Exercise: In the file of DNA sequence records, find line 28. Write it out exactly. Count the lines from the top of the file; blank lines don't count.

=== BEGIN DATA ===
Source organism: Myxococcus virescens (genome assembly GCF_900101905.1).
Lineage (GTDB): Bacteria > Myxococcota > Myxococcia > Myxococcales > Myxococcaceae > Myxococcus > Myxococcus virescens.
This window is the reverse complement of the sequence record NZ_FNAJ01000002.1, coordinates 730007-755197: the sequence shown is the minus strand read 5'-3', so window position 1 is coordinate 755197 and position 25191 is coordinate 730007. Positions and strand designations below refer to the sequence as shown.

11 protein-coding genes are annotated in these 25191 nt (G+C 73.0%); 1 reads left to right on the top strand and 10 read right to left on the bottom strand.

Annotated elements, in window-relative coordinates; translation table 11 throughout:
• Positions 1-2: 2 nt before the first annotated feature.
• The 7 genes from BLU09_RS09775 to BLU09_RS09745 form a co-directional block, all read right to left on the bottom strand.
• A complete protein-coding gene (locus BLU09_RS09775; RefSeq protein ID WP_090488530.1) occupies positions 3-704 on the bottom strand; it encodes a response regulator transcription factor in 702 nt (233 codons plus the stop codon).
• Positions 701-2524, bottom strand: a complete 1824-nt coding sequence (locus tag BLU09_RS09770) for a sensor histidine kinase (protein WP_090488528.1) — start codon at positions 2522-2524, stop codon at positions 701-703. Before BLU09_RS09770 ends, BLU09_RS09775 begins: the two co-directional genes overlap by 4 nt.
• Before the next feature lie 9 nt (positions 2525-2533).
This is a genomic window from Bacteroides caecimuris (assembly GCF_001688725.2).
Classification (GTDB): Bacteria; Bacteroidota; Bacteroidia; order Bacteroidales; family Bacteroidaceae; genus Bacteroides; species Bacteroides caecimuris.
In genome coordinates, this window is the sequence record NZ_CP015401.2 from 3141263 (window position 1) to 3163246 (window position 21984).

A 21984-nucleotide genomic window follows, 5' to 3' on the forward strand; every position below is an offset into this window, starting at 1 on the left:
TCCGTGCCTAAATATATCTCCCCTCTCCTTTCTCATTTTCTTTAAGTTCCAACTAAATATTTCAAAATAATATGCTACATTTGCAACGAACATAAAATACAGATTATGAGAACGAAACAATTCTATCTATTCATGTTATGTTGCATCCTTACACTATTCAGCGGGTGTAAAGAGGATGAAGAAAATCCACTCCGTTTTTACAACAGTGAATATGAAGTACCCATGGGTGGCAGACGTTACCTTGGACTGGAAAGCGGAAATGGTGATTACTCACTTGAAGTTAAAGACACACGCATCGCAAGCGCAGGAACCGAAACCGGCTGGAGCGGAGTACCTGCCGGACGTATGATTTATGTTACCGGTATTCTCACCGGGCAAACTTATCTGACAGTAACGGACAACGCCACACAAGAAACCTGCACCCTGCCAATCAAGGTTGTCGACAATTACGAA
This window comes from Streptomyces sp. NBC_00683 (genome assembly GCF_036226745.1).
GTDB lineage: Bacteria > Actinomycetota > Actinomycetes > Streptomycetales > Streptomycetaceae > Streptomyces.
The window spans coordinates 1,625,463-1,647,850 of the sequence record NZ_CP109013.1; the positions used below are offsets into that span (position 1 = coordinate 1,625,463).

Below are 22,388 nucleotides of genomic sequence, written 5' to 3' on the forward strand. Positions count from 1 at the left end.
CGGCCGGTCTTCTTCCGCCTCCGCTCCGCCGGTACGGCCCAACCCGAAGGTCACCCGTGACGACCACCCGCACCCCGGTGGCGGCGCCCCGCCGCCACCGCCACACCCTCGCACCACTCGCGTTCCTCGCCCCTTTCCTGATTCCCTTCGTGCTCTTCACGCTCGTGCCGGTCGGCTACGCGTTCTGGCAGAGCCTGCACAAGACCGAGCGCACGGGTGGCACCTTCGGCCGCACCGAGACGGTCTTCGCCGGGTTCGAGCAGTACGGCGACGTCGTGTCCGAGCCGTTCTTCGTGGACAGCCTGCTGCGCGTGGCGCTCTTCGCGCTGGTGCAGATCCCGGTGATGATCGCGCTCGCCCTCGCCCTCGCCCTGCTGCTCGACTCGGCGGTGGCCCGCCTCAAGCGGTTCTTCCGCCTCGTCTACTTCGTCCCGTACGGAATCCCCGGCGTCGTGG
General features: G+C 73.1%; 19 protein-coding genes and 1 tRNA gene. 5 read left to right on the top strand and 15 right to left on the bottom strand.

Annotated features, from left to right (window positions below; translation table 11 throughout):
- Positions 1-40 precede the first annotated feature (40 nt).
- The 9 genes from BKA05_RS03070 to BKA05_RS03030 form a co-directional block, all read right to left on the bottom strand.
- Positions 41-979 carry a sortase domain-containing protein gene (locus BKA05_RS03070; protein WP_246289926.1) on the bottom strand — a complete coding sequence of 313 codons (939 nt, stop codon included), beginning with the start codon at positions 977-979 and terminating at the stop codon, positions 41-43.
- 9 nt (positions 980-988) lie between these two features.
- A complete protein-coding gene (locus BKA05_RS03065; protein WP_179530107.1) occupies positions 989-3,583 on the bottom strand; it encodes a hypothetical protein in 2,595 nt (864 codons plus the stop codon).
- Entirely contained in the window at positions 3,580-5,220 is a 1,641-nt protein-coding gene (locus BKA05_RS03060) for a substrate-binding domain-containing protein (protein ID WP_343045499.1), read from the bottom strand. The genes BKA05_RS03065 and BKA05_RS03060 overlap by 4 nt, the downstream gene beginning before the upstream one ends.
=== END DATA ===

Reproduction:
- Entirely contained in the window at positions 3,580-5,220 is a 1,641-nt protein-coding gene (locus BKA05_RS03060) for a substrate-binding domain-containing protein (protein ID WP_343045499.1), read from the bottom strand. The genes BKA05_RS03065 and BKA05_RS03060 overlap by 4 nt, the downstream gene beginning before the upstream one ends.